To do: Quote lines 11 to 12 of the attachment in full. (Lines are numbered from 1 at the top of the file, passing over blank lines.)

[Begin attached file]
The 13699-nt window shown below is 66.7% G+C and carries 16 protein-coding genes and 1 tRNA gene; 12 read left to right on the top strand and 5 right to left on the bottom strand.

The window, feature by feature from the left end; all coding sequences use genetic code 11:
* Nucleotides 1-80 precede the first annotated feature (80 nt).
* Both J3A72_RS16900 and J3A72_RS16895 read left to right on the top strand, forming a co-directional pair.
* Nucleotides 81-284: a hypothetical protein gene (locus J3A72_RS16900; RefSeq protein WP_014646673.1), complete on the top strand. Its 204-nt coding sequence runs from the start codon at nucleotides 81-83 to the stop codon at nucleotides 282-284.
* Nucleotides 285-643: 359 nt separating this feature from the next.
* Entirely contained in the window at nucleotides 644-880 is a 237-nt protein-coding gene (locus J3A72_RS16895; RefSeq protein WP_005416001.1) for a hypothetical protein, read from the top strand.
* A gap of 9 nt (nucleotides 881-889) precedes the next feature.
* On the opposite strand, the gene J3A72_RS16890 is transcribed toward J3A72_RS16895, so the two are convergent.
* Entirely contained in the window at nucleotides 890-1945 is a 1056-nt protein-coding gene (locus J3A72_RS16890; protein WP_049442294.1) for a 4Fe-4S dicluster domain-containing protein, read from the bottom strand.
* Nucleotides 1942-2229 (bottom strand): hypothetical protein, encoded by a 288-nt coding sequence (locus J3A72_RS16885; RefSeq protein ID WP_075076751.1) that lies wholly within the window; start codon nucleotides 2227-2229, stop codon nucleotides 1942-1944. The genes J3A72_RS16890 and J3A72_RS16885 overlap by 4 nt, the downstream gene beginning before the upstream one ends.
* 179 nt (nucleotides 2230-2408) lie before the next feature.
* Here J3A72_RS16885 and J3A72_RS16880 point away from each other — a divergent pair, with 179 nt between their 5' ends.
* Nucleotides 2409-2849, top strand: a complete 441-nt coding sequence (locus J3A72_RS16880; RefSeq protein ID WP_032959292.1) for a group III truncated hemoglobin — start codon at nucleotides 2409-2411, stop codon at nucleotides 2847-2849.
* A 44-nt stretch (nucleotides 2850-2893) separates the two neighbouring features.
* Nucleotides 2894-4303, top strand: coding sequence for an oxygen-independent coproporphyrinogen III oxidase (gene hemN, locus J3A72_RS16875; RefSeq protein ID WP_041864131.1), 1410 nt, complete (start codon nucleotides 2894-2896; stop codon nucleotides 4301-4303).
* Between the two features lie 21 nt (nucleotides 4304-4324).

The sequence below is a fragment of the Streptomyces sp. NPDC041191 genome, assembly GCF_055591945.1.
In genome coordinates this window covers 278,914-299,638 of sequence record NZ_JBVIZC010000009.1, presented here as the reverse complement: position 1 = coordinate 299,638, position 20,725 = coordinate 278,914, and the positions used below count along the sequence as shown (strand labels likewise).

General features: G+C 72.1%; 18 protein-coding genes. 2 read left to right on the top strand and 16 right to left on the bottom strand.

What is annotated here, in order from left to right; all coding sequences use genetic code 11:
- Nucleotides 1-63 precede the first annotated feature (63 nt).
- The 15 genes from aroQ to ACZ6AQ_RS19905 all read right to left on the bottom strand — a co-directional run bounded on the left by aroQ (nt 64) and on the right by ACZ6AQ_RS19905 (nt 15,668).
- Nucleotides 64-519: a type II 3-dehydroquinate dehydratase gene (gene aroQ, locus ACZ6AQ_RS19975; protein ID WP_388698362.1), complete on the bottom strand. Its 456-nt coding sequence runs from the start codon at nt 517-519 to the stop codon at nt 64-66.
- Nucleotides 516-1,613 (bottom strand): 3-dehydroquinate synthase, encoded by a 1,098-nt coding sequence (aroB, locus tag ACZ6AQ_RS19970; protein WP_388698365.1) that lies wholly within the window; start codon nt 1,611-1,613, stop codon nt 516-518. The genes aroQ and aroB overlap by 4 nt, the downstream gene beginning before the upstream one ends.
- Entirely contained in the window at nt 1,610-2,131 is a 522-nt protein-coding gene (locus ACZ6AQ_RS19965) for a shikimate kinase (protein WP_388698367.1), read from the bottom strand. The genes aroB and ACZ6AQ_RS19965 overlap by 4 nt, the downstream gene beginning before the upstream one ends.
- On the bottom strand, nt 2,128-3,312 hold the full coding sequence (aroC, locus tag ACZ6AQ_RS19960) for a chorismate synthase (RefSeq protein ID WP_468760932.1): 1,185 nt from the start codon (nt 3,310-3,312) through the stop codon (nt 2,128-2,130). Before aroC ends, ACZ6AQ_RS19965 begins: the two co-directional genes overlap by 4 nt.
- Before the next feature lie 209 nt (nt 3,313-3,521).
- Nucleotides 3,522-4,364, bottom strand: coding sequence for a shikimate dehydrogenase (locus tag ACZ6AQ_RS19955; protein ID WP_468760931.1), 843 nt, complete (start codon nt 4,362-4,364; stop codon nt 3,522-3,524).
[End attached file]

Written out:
* Nucleotides 1942-2229 (bottom strand): hypothetical protein, encoded by a 288-nt coding sequence (locus J3A72_RS16885; RefSeq protein ID WP_075076751.1) that lies wholly within the window; start codon nucleotides 2227-2229, stop codon nucleotides 1942-1944. The genes J3A72_RS16890 and J3A72_RS16885 overlap by 4 nt, the downstream gene beginning before the upstream one ends.
* 179 nt (nucleotides 2230-2408) lie before the next feature.